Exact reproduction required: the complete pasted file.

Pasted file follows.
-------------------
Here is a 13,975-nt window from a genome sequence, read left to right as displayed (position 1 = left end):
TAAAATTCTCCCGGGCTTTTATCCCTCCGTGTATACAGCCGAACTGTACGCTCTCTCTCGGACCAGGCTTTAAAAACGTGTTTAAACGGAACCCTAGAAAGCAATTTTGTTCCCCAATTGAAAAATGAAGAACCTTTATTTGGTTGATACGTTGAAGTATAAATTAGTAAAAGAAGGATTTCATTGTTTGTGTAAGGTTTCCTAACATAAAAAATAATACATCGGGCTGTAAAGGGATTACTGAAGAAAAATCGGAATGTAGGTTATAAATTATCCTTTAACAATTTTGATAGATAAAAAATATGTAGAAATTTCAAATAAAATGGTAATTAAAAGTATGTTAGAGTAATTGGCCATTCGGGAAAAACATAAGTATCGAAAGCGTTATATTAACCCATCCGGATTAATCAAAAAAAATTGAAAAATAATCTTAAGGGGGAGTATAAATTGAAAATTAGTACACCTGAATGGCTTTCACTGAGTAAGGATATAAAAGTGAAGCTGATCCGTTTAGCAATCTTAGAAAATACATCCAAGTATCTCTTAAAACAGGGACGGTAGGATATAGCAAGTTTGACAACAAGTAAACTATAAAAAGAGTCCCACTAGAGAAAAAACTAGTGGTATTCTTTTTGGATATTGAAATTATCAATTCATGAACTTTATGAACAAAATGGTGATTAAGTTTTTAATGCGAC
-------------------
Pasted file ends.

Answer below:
Here is a 13,975-nt window from a genome sequence, read left to right as displayed (position 1 = left end):
TAAAATTCTCCCGGGCTTTTATCCCTCCGTGTATACAGCCGAACTGTACGCTCTCTCTCGGACCAGGCTTTAAAAACGTGTTTAAACGGAACCCTAGAAAGCAATTTTGTTCCCCAATTGAAAAATGAAGAACCTTTATTTGGTTGATACGTTGAAGTATAAATTAGTAAAAGAAGGATTTCATTGTTTGTGTAAGGTTTCCTAACATAAAAAATAATACATCGGGCTGTAAAGGGATTACTGAAGAAAAATCGGAATGTAGGTTATAAATTATCCTTTAACAATTTTGATAGATAAAAAATATGTAGAAATTTCAAATAAAATGGTAATTAAAAGTATGTTAGAGTAATTGGCCATTCGGGAAAAACATAAGTATCGAAAGCGTTATATTAACCCATCCGGATTAATCAAAAAAAATTGAAAAATAATCTTAAGGGGGAGTATAAATTGAAAATTAGTACACCTGAATGGCTTTCACTGAGTAAGGATATAAAAGTGAAGCTGATCCGTTTAGCAATCTTAGAAAATACATCCAAGTATCTCTTAAAACAGGGACGGTAGGATATAGCAAGTTTGACAACAAGTAAACTATAAAAAGAGTCCCACTAGAGAAAAAACTAGTGGTATTCTTTTTGGATATTGAAATTATCAATTCATGAACTTTATGAACAAAATGGTGATTAAGTTTTTAATGCGAC